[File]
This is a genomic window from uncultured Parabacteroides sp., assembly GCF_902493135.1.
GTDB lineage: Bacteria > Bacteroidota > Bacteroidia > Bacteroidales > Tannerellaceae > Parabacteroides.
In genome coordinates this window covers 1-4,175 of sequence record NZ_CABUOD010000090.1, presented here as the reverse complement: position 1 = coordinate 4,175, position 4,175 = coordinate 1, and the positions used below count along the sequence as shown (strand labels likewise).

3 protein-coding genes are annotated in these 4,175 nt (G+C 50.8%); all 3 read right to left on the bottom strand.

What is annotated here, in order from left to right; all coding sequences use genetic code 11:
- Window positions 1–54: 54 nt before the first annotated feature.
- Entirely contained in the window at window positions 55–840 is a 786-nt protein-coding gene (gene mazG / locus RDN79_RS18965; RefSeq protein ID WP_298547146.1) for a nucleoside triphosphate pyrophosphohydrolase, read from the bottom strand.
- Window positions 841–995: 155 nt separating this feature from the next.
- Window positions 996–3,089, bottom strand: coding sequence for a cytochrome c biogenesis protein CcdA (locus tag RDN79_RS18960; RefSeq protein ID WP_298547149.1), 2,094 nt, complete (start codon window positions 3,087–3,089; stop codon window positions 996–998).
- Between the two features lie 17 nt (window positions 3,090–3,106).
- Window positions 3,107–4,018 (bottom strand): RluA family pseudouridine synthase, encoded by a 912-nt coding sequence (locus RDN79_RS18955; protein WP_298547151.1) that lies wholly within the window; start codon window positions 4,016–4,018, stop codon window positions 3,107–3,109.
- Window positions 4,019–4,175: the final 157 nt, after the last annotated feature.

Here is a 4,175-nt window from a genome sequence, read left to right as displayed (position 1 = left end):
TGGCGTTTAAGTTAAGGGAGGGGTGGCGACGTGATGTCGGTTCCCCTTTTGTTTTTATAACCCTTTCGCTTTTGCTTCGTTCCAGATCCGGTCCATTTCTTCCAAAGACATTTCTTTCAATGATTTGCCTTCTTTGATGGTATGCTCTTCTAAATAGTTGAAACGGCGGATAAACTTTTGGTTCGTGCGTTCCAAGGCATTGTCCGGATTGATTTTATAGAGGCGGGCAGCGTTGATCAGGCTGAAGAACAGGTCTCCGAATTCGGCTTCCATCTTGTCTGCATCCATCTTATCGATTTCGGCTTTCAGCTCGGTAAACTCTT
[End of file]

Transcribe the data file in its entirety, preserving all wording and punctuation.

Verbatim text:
This is a genomic window from uncultured Parabacteroides sp., assembly GCF_902493135.1.
GTDB lineage: Bacteria > Bacteroidota > Bacteroidia > Bacteroidales > Tannerellaceae > Parabacteroides.
In genome coordinates this window covers 1-4,175 of sequence record NZ_CABUOD010000090.1, presented here as the reverse complement: position 1 = coordinate 4,175, position 4,175 = coordinate 1, and the positions used below count along the sequence as shown (strand labels likewise).

3 protein-coding genes are annotated in these 4,175 nt (G+C 50.8%); all 3 read right to left on the bottom strand.

What is annotated here, in order from left to right; all coding sequences use genetic code 11:
- Window positions 1–54: 54 nt before the first annotated feature.
- Entirely contained in the window at window positions 55–840 is a 786-nt protein-coding gene (gene mazG / locus RDN79_RS18965; RefSeq protein ID WP_298547146.1) for a nucleoside triphosphate pyrophosphohydrolase, read from the bottom strand.
- Window positions 841–995: 155 nt separating this feature from the next.
- Window positions 996–3,089, bottom strand: coding sequence for a cytochrome c biogenesis protein CcdA (locus tag RDN79_RS18960; RefSeq protein ID WP_298547149.1), 2,094 nt, complete (start codon window positions 3,087–3,089; stop codon window positions 996–998).
- Between the two features lie 17 nt (window positions 3,090–3,106).
- Window positions 3,107–4,018 (bottom strand): RluA family pseudouridine synthase, encoded by a 912-nt coding sequence (locus RDN79_RS18955; protein WP_298547151.1) that lies wholly within the window; start codon window positions 4,016–4,018, stop codon window positions 3,107–3,109.
- Window positions 4,019–4,175: the final 157 nt, after the last annotated feature.

Here is a 4,175-nt window from a genome sequence, read left to right as displayed (position 1 = left end):
TGGCGTTTAAGTTAAGGGAGGGGTGGCGACGTGATGTCGGTTCCCCTTTTGTTTTTATAACCCTTTCGCTTTTGCTTCGTTCCAGATCCGGTCCATTTCTTCCAAAGACATTTCTTTCAATGATTTGCCTTCTTTGATGGTATGCTCTTCTAAATAGTTGAAACGGCGGATAAACTTTTGGTTCGTGCGTTCCAAGGCATTGTCCGGATTGATTTTATAGAGGCGGGCAGCGTTGATCAGGCTGAAGAACAGGTCTCCGAATTCGGCTTCCATCTTGTCTGCATCCATCTTATCGATTTCGGCTTTCAGCTCGGTAAACTCTT